Dania Ramirez was thrilled to join the cast of "X-Men: The Last Stand" as the super-fast Callisto, but she couldn't wait to be rid of her costume. She wanted to -- you know -- breathe.
"My outfit is so tight, it's all leather. I literally couldn't breathe in it," she says. "It was so uncomfortable. My boots weighed like 30 pounds each. My body just hurt."
The film--the third and supposedly final installment in the comic book series, in which the X-Men mutants confront a mutation "cure"--is also packed tight, with huge action sequences and new mutants including Shadowcat, Angel, Juggernaut and Beast rounding out the already large ensemble.
The film was directed by Brett Ratner, who replaced previous "X-Men" director Bryan Singer after Singer jumped ship to helm "Superman Returns." Once again, the story presents people--well, mutants--living on the fringe of society. Now, they're forced to decide if they will accept the cure, fight for its destruction or work to preserve its existence for those who want it.
Aaron Stanford (Pyro) says audiences will be able to identify with the desire for acceptance.
"You have a bunch of misfits and outcasts and people who just don't really fit into society, and who hasn't felt like that?" he says. "Then they're looking at these characters who, yeah they might be misfits and they might be outcasts, but they're also superheroes. They're empowered versions of yourself."
The issue of a controversial "cure" can be seen as a pro-choice allegory, with the X-Men who defend the cure's right to exist presented as the heroes. Whether or not viewers see it that way, Shawn Ashmore (Iceman) reiterates the timelessness of the "X-Men" stories.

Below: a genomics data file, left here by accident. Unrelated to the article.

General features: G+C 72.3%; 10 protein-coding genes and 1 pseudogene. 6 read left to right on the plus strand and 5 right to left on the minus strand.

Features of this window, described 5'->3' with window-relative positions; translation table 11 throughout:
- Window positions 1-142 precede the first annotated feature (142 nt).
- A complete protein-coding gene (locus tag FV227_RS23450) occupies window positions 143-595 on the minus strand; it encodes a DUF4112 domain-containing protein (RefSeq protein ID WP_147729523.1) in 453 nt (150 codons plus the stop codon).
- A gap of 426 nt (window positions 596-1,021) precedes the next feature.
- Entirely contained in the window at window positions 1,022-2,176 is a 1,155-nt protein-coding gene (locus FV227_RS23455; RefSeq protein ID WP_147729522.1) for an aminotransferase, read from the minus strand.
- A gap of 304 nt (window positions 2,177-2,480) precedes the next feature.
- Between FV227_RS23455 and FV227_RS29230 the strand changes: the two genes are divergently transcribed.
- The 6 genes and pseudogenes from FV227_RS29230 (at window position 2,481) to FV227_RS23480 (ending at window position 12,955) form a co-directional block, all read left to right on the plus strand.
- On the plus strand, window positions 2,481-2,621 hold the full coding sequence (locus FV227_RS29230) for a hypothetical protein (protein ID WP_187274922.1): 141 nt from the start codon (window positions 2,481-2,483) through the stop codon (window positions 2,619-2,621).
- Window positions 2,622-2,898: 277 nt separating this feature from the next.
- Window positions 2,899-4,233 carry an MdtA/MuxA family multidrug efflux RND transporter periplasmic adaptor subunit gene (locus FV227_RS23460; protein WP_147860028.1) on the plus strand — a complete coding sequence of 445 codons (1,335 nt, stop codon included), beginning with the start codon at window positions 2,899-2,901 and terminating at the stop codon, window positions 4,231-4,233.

"The main themes of the 'X-Men' still exist, obviously, about prejudice and acceptance and all that. But it now gives the individual the choice, and that's the issue that the X-Men are fighting for. They're not really fighting against anything. They're not fighting for the cure; they're fighting for the choice for the cure," he says.
That sense of responsibility is part of what requires the X-Men to make difficult decisions regarding their powers.
"When you're a kid, you just think about how great it would be to fly or to shoot weapons out of your hands, but when you get older you get more interested in the storylines of the price that these people have to pay because of the powers they have. All the mutants in the X-Men universe have to be very conscious of their power and how they use it and whether they use it appropriately," Stanford says.
As for if "The Last Stand" is really the final "X-Men" film, the actors won't confirm or deny.
"The possibility is there," says Ashmore. "Whether they decide to make it or not, we haven't heard anything about that."Copyright © 2015, Los Angeles Times